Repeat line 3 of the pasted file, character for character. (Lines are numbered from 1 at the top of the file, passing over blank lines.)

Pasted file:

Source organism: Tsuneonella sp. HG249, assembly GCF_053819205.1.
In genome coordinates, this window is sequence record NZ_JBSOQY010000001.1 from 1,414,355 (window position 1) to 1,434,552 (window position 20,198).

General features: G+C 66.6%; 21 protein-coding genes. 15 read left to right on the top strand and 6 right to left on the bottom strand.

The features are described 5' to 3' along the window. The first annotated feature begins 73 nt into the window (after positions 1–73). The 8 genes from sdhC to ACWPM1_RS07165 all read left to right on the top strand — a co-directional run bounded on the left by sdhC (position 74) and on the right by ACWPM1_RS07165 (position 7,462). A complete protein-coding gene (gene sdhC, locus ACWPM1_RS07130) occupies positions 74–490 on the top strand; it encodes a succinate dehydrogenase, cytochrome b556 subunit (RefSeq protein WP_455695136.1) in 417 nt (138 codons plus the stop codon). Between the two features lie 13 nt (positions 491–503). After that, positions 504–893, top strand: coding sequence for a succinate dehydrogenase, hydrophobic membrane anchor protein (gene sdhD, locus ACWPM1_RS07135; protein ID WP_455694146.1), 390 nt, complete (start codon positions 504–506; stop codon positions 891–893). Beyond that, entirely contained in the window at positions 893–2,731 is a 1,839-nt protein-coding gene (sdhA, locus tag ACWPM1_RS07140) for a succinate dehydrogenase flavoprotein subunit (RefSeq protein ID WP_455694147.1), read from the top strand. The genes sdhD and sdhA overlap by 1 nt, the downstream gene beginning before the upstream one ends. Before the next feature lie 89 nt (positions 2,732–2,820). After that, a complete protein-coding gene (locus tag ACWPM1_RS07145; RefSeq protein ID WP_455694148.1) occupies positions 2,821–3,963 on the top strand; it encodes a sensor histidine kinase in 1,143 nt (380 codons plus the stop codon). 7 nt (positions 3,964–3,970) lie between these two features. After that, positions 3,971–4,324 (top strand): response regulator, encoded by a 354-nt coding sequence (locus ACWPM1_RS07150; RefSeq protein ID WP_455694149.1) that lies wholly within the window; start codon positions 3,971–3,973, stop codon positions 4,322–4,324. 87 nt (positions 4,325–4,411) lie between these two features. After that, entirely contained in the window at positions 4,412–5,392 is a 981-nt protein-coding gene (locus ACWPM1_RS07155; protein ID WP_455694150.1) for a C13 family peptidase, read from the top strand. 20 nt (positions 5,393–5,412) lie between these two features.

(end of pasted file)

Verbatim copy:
General features: G+C 66.6%; 21 protein-coding genes. 15 read left to right on the top strand and 6 right to left on the bottom strand.